And so onwards to Russia, where the chances of securing a ticket to watch la selección may well be slightly higher, and the prospect of doing so in Kaliningrad or Saransk rather than in Brazil supposedly all the more enticing. It has been five years since I left Argentina. With every passing year I felt proclamations as to my segunda patria grow slightly more hollow, especially from afar. But after a week in which I attended a protest against the vulture funds edging Argentina closer to a default, and Sunday’s party, I am perhaps a little more at peace with this component of my multi-layered identity.

Returning from the game on the underground, a passerby with an uncannily striking resemblance to Lionel Messi, after actually discovering to their gentle surprise that I was not in fact Argentine, asked me what it was about Argentina that made me so fervently passionate about them. Try as I could, there was no succinct answer to his query. Perhaps quoting Pablo Sandoval, the Racing supporter at the heart of Juan José Campanella’s Oscar-winning picture ‘El Secreto de sus Ojos’ would have been more appropriate: ‘a man can change everything, his face, house, family, girlfriend, religion, God; but there is one thing he cannot change, he cannot change his passion.” The same can be comfortably said of my affection for the Argentina national football team and the virulently infectious passion of its game, wherever I may be and no matter the passage of time since I left Buenos Aires.

PS A word about Costa Rica, another exotic outpost whose football I have had the opportunity to closely sample. No matter how much I grumbled about the quality of the national team and game for the two years I was there (both of which I nonetheless followed with a keen interest), I was enamoured with the fanaticism of the country’s football supporters. The son of the national team manager at the time, and at this World Cup, was a grade below mine at school, often leaving me for dead while playing as a defender on the school field. I even had an outing for a sub-division of the Saprissa football team on the artificial turf of the country’s biggest stadium, memorably suffering a grazed and bloody elbow on the slick artificial turf after a last ditch tackle.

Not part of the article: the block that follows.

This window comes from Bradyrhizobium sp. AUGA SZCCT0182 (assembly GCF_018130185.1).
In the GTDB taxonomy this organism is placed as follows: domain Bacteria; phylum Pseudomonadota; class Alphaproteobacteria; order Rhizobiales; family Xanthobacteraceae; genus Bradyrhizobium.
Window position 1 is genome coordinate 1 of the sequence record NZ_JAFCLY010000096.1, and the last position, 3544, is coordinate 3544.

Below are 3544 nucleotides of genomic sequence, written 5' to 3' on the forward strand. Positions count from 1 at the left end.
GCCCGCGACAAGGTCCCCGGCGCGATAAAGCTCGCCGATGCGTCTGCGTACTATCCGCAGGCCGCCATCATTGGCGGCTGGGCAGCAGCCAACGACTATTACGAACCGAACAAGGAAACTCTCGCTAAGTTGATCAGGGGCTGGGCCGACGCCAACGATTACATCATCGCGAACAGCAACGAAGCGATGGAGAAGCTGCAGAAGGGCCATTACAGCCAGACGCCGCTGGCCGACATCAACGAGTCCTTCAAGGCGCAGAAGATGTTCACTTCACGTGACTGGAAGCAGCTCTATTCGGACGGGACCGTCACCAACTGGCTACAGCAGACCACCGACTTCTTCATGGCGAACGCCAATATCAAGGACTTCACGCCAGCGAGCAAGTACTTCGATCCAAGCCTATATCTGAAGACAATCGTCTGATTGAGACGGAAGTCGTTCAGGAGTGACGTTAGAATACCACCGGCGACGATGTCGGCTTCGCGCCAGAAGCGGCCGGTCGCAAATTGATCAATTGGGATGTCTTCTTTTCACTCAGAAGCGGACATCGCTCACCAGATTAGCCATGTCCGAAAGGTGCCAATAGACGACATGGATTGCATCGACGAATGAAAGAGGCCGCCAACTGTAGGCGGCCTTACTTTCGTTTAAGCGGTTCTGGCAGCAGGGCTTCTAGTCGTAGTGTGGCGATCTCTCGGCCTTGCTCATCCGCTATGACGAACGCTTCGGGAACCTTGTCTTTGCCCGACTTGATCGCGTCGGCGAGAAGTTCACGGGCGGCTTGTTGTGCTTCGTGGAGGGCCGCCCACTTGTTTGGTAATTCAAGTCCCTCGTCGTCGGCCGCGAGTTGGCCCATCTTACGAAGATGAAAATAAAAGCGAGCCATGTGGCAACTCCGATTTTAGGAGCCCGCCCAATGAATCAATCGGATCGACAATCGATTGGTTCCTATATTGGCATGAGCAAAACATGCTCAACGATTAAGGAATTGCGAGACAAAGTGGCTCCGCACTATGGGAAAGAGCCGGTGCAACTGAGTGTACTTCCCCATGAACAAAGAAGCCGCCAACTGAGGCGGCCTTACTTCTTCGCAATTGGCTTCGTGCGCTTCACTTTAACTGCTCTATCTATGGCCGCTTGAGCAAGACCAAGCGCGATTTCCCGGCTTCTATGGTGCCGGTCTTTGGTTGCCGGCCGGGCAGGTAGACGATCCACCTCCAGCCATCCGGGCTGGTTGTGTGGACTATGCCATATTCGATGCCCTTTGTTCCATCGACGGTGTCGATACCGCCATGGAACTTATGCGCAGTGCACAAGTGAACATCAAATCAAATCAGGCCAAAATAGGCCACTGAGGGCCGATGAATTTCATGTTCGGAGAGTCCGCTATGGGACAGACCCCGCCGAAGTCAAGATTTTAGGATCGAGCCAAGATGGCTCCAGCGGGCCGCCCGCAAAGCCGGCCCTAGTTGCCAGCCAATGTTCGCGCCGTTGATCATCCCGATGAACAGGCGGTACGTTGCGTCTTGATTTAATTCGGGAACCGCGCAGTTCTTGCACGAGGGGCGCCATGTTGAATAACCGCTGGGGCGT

The last I witnessed of the national team was the shambles at the 2006 World Cup. Save for Arsenal signing some starlet by the name of Joel Campbell, and reading about the country agonisingly failing to qualify for South Africa, the national team and game had hardly featured on my radar since leaving the country in 2006. Much like 99.9% of all so-called pundits, I gave them next to no hope in Group D. But what a joy to behold the likes of Cristian Bolaños, Bryan Ruiz and Michael Umaña, survivors of the World Cup in Germany, avenge the pain of that tournament and write their names into the annals of national and Central American sporting history in such fashion, complemented by a cast of athletic, dogged and often skilful players. The outstanding wins over Uruguay and Italy and titanic, backs-to-the-wall defensive masterclass against Greece will forever remain with me.